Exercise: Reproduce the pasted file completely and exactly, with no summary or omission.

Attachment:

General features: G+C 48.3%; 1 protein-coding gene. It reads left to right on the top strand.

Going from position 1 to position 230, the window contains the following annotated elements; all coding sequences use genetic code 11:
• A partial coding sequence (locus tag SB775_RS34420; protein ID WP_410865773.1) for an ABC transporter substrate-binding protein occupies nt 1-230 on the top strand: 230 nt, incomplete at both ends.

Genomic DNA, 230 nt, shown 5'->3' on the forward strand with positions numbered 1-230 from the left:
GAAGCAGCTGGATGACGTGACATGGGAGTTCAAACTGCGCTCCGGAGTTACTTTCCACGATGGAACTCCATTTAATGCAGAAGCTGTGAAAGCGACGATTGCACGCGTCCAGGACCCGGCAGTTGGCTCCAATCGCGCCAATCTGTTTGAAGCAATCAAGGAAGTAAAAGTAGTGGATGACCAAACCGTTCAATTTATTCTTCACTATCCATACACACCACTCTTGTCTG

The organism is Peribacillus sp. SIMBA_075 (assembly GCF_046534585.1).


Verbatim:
General features: G+C 48.3%; 1 protein-coding gene. It reads left to right on the top strand.

Going from position 1 to position 230, the window contains the following annotated elements; all coding sequences use genetic code 11:
• A partial coding sequence (locus tag SB775_RS34420; protein ID WP_410865773.1) for an ABC transporter substrate-binding protein occupies nt 1-230 on the top strand: 230 nt, incomplete at both ends.

Genomic DNA, 230 nt, shown 5'->3' on the forward strand with positions numbered 1-230 from the left:
GAAGCAGCTGGATGACGTGACATGGGAGTTCAAACTGCGCTCCGGAGTTACTTTCCACGATGGAACTCCATTTAATGCAGAAGCTGTGAAAGCGACGATTGCACGCGTCCAGGACCCGGCAGTTGGCTCCAATCGCGCCAATCTGTTTGAAGCAATCAAGGAAGTAAAAGTAGTGGATGACCAAACCGTTCAATTTATTCTTCACTATCCATACACACCACTCTTGTCTG

The organism is Peribacillus sp. SIMBA_075 (assembly GCF_046534585.1).